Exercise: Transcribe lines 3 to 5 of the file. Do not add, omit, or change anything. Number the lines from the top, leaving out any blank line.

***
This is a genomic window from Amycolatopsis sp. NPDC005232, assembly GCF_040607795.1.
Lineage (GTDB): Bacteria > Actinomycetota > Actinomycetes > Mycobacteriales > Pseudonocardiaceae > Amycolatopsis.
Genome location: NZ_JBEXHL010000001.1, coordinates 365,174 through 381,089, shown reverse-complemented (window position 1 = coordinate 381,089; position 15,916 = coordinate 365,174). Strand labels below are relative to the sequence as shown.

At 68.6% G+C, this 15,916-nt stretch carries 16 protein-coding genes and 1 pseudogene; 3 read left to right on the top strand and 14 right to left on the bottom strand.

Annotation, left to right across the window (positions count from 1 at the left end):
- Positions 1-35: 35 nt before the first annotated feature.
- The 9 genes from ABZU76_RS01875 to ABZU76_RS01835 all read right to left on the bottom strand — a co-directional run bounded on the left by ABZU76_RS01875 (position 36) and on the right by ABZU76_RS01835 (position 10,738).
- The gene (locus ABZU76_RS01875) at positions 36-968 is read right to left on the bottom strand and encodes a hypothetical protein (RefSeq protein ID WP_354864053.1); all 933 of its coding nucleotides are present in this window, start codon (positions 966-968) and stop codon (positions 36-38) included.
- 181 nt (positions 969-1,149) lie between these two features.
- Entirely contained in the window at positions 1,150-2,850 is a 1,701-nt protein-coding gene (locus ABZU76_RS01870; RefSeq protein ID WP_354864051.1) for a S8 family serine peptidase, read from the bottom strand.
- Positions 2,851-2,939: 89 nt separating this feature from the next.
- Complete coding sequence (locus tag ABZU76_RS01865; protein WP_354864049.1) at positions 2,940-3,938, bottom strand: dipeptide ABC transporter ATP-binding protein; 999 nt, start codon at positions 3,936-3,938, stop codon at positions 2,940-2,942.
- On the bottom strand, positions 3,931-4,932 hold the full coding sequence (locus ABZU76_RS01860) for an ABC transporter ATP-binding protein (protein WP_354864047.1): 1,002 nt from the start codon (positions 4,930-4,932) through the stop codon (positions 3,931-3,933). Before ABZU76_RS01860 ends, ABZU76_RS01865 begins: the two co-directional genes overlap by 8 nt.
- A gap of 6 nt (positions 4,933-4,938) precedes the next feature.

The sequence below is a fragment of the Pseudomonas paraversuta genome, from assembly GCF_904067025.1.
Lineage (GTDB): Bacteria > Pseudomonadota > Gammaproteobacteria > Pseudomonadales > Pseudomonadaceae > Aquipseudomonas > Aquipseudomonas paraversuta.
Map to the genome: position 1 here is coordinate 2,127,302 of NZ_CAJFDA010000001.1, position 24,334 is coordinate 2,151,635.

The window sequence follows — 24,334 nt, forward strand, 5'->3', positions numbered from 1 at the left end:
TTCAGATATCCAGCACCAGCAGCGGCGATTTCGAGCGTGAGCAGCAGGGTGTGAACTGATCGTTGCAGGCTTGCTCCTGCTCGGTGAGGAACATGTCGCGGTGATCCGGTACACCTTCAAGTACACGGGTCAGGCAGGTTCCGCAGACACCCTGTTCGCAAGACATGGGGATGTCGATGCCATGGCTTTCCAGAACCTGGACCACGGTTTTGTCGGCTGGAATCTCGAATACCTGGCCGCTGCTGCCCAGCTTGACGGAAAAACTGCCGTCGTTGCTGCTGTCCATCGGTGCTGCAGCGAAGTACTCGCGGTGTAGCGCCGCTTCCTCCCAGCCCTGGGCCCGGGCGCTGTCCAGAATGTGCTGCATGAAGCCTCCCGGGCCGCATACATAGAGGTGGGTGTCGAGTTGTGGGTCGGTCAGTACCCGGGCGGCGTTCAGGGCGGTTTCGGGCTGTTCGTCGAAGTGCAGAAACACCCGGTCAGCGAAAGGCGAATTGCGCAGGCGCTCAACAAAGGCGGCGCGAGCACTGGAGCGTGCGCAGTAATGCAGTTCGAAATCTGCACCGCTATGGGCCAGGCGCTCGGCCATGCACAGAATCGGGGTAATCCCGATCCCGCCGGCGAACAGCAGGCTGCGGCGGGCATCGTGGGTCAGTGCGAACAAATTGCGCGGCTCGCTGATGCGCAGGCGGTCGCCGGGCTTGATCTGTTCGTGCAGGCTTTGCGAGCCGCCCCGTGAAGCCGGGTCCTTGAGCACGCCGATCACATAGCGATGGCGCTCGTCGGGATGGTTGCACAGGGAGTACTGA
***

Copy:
Genome location: NZ_JBEXHL010000001.1, coordinates 365,174 through 381,089, shown reverse-complemented (window position 1 = coordinate 381,089; position 15,916 = coordinate 365,174). Strand labels below are relative to the sequence as shown.

At 68.6% G+C, this 15,916-nt stretch carries 16 protein-coding genes and 1 pseudogene; 3 read left to right on the top strand and 14 right to left on the bottom strand.

Annotation, left to right across the window (positions count from 1 at the left end):